Leaders struggling to fix a world spiraling out of control are turning to international institutions. Are they up to the task?
In this month's market upheavals in the United States and Europe, we are witnessing the end of a seven-decade economic experiment. But does anyone have any clue what comes next?
Nearly every government on the continent is center-right. So why can't they get along and figure out how to save the EU economies?
Traders react to the plummeting market on trading-room floors around the world.
If you can't stop Congress from ruining America's credit, can you at least make money off of it?
With the debt ceiling impasse and legislative gridlock sucking all the air out of Washington, Foreign Policy asked the experts: Is this really the worst Congress ever?
They may be cheering for democracy, but for most countries affected by the Arab Spring the economic news will have them crying.
A look back at the missteps and bailouts, in pictures.
Europe's financial crisis is a Titanic moment, threatening to bring down not only the EU's major economies, but its political raison d'être. Is it too late to save the ship?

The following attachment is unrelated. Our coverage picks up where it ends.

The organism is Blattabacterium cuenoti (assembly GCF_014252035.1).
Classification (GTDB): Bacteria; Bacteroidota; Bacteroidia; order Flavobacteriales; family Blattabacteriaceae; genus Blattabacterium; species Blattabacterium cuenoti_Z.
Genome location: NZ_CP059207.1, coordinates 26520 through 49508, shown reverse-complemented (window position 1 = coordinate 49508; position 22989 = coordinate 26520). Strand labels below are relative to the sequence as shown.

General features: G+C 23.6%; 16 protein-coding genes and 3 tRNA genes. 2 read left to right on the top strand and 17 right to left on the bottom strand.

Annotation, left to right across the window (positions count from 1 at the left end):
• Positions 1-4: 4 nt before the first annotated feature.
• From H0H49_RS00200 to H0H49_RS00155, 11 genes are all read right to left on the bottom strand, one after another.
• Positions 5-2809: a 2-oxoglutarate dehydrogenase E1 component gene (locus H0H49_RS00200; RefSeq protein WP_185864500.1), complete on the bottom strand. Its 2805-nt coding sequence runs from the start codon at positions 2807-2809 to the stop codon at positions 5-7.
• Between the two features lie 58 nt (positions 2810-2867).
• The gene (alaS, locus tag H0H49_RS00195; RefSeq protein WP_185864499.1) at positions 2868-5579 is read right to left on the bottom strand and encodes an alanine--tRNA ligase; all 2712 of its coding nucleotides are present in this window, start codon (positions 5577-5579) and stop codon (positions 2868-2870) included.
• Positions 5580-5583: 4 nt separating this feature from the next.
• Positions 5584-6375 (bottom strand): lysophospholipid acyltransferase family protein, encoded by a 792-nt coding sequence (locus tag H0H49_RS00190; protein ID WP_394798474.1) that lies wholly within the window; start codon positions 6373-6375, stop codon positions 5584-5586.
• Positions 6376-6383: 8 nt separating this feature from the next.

The developing world can do fine without more regulation, thank you very much. In fact, it can do better.
Migrants send billions of dollars home each year; they also save a lot, too. Instead of stuffing cash under the mattress, the developing world's diaspora could do a lot more good if they invested in their homeland.
Sorry, Tea Partiers -- taxation isn't the source of America's ills, and your income has more to do with dumb luck than hard work.
It's time for a rebirth of the world's top financial institutions.
In the developed world, high-tech personal IDs are the stuff of Orwellian dystopia. But for everyone else, they could be a path to a happier, healthier, less precarious life.
When Beijing counts hydropower as "green energy," it's doing the environment -- and its economy -- no favor.
How did a Wall Street buzzword coined by Goldman Sachs become a powerful new bloc in world affairs?
From Minsk to Cairo, the nonviolent democratic uprisings of the past decade have been influenced by the tactics and imagery of Serbia's 2000 Bulldozer Revolution.
It was striking workers that first inspired the Egyptian uprising. And they're still at it.
How a naval confrontation in the South China Sea created a global investment bubble -- and cost me half my life savings.
Financial access is key to helping the world's poor -- and tech-savvy big banks, not microcreditors, are our best hope for providing it.